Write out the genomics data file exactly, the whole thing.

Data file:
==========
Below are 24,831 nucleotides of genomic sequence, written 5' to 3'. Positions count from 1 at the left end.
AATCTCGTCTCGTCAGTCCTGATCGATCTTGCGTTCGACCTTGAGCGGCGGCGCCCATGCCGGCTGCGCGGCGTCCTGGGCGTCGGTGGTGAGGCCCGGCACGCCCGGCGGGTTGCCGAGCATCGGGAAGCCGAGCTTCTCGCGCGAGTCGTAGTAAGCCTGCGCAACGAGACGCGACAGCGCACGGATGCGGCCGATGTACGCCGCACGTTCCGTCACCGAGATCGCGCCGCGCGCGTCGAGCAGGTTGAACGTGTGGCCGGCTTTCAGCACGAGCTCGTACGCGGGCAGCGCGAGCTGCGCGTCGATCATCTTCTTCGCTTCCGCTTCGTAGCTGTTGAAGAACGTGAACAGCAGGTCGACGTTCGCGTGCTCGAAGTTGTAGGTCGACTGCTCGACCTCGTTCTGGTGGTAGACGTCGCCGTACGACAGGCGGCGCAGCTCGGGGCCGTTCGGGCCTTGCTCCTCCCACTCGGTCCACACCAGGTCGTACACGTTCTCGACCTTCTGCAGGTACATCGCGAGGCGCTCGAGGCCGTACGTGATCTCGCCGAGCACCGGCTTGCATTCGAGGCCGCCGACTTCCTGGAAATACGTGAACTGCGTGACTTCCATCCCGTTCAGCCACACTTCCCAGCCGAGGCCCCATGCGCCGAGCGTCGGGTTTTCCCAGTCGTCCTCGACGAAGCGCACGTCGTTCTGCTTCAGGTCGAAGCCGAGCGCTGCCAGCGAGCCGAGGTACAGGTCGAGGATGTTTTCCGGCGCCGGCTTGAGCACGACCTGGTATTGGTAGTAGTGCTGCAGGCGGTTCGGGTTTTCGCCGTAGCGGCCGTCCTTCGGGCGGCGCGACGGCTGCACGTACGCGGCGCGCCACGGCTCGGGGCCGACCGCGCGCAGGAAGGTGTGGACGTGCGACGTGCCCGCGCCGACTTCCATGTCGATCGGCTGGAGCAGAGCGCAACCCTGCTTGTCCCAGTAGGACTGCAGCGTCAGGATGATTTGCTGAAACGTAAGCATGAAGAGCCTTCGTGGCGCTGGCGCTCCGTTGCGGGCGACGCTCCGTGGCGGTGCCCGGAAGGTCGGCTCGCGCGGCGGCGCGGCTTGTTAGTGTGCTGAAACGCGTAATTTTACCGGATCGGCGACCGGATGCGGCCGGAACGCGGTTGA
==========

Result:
Below are 24,831 nucleotides of genomic sequence, written 5' to 3'. Positions count from 1 at the left end.
AATCTCGTCTCGTCAGTCCTGATCGATCTTGCGTTCGACCTTGAGCGGCGGCGCCCATGCCGGCTGCGCGGCGTCCTGGGCGTCGGTGGTGAGGCCCGGCACGCCCGGCGGGTTGCCGAGCATCGGGAAGCCGAGCTTCTCGCGCGAGTCGTAGTAAGCCTGCGCAACGAGACGCGACAGCGCACGGATGCGGCCGATGTACGCCGCACGTTCCGTCACCGAGATCGCGCCGCGCGCGTCGAGCAGGTTGAACGTGTGGCCGGCTTTCAGCACGAGCTCGTACGCGGGCAGCGCGAGCTGCGCGTCGATCATCTTCTTCGCTTCCGCTTCGTAGCTGTTGAAGAACGTGAACAGCAGGTCGACGTTCGCGTGCTCGAAGTTGTAGGTCGACTGCTCGACCTCGTTCTGGTGGTAGACGTCGCCGTACGACAGGCGGCGCAGCTCGGGGCCGTTCGGGCCTTGCTCCTCCCACTCGGTCCACACCAGGTCGTACACGTTCTCGACCTTCTGCAGGTACATCGCGAGGCGCTCGAGGCCGTACGTGATCTCGCCGAGCACCGGCTTGCATTCGAGGCCGCCGACTTCCTGGAAATACGTGAACTGCGTGACTTCCATCCCGTTCAGCCACACTTCCCAGCCGAGGCCCCATGCGCCGAGCGTCGGGTTTTCCCAGTCGTCCTCGACGAAGCGCACGTCGTTCTGCTTCAGGTCGAAGCCGAGCGCTGCCAGCGAGCCGAGGTACAGGTCGAGGATGTTTTCCGGCGCCGGCTTGAGCACGACCTGGTATTGGTAGTAGTGCTGCAGGCGGTTCGGGTTTTCGCCGTAGCGGCCGTCCTTCGGGCGGCGCGACGGCTGCACGTACGCGGCGCGCCACGGCTCGGGGCCGACCGCGCGCAGGAAGGTGTGGACGTGCGACGTGCCCGCGCCGACTTCCATGTCGATCGGCTGGAGCAGAGCGCAACCCTGCTTGTCCCAGTAGGACTGCAGCGTCAGGATGATTTGCTGAAACGTAAGCATGAAGAGCCTTCGTGGCGCTGGCGCTCCGTTGCGGGCGACGCTCCGTGGCGGTGCCCGGAAGGTCGGCTCGCGCGGCGGCGCGGCTTGTTAGTGTGCTGAAACGCGTAATTTTACCGGATCGGCGACCGGATGCGGCCGGAACGCGGTTGA